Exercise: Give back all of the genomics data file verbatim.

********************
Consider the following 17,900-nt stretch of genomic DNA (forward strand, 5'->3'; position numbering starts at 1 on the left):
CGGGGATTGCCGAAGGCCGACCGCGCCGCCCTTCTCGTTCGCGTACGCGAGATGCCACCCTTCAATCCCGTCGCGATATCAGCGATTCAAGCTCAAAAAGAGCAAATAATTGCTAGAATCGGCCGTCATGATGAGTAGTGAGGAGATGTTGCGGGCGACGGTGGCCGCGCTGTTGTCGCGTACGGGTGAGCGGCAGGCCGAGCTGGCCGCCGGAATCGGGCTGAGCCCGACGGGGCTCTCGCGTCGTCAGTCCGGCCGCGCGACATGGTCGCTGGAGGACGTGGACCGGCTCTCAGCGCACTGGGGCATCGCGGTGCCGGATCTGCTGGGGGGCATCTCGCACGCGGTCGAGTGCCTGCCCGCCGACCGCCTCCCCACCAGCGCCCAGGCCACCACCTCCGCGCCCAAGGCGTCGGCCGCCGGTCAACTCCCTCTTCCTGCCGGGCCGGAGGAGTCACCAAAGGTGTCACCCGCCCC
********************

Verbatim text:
Consider the following 17,900-nt stretch of genomic DNA (forward strand, 5'->3'; position numbering starts at 1 on the left):
CGGGGATTGCCGAAGGCCGACCGCGCCGCCCTTCTCGTTCGCGTACGCGAGATGCCACCCTTCAATCCCGTCGCGATATCAGCGATTCAAGCTCAAAAAGAGCAAATAATTGCTAGAATCGGCCGTCATGATGAGTAGTGAGGAGATGTTGCGGGCGACGGTGGCCGCGCTGTTGTCGCGTACGGGTGAGCGGCAGGCCGAGCTGGCCGCCGGAATCGGGCTGAGCCCGACGGGGCTCTCGCGTCGTCAGTCCGGCCGCGCGACATGGTCGCTGGAGGACGTGGACCGGCTCTCAGCGCACTGGGGCATCGCGGTGCCGGATCTGCTGGGGGGCATCTCGCACGCGGTCGAGTGCCTGCCCGCCGACCGCCTCCCCACCAGCGCCCAGGCCACCACCTCCGCGCCCAAGGCGTCGGCCGCCGGTCAACTCCCTCTTCCTGCCGGGCCGGAGGAGTCACCAAAGGTGTCACCCGCCCC